EEOC rules that Catholic college's refusal to offer insurance coverage of contraception to be discriminatory

Belmont Abbey College is a Catholic university in North Carolina that continues the Benedictine tradition of education dating from St. Benedict’s founding of Monte Cassino in the early 500’s AD. You have only to look at the first page of the web site to see that they are not shy about their connection to the Catholic Church and their dedication to education with an eye toward the moral teachings of the faith. They are resolute that their approach should adhere to the teachings of the Church and they consider that to be one of the main features of their approach. Belmont Abbey has been in continuous operation for 130 years so none of what I’ve said thus far should be a surprise to anyone who knows about the college in general.

A couple of years ago the college’s administrative staff discovered that the medical insurance package the school had purchased for its employees offered coverage for abortion, prescription contraceptives, and elective surgery for sterilization. All of these are in violation of the Catholic Church’s teachings and the school moved immediately to rescind such cover. College President William Thierfelder wrote at the time that Belmont Abbey, considering its connection with the Church and the clear objective of offering an environment of learning within the scope of Church teaching, was “not able to and will not offer nor subsidize medical services that contradict the clear teaching of the Catholic Church.” As a result of that action, 8 employees filed a discrimination complaint with the EEOC against the college alleging that failure to provide contraception coverage amounted to sexual discrimination. The EEOC has ruled they are correct.

“By denying prescription contraceptive drugs, [the college] is discriminating based on gender because only females take oral prescription contraceptives,” the EEOC wrote in a letter to the North Carolina college. “By denying coverage, men are not affected, only women.”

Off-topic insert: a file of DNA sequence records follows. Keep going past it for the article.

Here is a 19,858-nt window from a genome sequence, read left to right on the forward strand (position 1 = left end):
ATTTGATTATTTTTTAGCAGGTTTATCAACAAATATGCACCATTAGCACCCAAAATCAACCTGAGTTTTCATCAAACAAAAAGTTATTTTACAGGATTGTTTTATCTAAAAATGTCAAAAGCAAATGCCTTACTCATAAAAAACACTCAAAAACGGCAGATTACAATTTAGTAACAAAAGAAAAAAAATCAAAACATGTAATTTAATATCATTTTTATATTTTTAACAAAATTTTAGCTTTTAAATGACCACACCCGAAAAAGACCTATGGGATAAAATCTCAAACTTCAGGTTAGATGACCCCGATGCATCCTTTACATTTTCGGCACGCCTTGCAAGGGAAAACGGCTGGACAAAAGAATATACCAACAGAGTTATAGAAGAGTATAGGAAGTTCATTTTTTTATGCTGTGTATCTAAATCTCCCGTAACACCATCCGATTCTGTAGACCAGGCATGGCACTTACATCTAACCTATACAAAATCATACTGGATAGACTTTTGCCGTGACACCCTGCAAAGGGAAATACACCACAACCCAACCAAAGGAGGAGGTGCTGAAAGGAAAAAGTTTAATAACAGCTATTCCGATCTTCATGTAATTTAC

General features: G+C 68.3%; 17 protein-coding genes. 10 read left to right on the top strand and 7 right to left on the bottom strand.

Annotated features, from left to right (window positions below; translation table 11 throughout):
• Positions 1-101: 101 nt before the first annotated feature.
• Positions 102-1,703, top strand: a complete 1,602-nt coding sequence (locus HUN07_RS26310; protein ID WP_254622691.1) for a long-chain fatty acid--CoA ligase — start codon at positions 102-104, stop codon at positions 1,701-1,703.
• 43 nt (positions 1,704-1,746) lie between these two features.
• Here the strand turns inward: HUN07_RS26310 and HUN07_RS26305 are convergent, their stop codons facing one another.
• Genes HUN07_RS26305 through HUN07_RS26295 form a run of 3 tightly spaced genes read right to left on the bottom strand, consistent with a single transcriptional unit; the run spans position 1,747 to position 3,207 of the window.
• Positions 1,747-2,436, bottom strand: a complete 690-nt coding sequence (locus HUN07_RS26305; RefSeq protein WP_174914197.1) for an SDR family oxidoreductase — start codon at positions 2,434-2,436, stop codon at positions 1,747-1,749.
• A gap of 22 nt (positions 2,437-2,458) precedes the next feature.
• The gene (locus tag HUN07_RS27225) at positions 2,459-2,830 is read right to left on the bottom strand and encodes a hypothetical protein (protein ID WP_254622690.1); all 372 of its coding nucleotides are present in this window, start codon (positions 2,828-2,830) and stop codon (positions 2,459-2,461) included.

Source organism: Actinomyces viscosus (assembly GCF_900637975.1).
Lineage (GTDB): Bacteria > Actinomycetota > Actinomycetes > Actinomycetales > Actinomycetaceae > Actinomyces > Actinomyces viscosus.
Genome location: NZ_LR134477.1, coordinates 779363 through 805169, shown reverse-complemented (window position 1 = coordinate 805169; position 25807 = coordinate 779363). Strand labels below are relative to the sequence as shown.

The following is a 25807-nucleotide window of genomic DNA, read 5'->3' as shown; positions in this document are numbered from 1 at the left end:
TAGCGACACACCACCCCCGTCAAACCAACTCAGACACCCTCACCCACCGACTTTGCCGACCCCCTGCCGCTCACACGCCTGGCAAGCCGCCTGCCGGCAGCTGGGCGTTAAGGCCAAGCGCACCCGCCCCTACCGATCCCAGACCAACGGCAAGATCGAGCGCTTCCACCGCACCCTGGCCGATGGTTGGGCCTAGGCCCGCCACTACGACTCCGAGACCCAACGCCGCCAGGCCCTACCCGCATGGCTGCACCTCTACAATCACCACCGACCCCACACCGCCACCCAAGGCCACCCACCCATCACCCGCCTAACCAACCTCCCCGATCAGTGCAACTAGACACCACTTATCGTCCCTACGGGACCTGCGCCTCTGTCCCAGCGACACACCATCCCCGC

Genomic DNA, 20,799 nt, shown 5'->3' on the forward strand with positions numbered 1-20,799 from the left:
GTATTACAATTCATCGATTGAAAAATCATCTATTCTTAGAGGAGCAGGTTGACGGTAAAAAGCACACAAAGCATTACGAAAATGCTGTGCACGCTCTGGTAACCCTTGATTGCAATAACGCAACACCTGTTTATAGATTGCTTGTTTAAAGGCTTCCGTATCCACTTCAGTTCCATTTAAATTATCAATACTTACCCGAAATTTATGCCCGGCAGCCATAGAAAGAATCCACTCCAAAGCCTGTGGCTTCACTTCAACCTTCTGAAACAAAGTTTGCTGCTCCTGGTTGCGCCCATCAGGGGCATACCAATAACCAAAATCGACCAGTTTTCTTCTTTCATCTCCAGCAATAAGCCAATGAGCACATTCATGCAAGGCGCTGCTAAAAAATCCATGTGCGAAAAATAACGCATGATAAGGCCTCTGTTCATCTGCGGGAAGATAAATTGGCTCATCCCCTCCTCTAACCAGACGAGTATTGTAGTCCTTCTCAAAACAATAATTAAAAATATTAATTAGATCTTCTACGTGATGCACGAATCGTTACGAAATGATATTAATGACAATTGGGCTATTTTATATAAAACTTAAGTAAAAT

Ridiculous. The only reason men don’t take an oral contraceptive is that no one’s made one yet. And the school’s position is that they don’t cover contraception – period – regardless of the form it takes. If doctors had to write prescriptions for condoms so that men could get them, Belmont Abbey wouldn’t cover those, either. The school’s policy is not discriminatory simply because the medical approaches to contraception differ based on gender. The policy applies to everyone and for every contraceptive technology that exists today or will be developed in the future.

The employees of an institution that has made clear its stance of adherence to the teachings of the Catholic Church for over 100 years have absolutely no excuse for being surprised about this. If they honestly thought that working at such a place was just going to be a job like any other – sterilized of religious expression and homogenized of any moral definition – then they were either kidding themselves or being negligently and willfully blind. The college has not made it mandatory that its employees not partake of contraception they’ve just said they aren’t going to pay for it. Employees that wish to continue using contraception can do so, they just have to pay for it themselves. That policy applies to all employees regardless of gender and that’s the definition of a non-discriminatory policy. The EEOC has issued a clearly biased ruling and, in doing so, have abused their power in an effort to force an action on an institution that directly violates their religious beliefs.


  1. “The school’s policy is not discriminatory simply because the medical approaches to contraception differ based on gender.”

    The problem with your argument is that men don’t get pregnant. Pregnancy does not affect a working man’s career the way it affect’s a working woman’s. That is the reason this is a gender issue.

  2. I think it is beyond peculiar that the administration didn’t know what was in the health plan. Hadn’t it been in the plan for many years?

    Some of the eight have indicated that they were assured when they were hired that their lack of a Catholic faith would not affect their employment. Should they have been aware that these assurances were, in fact, empty?

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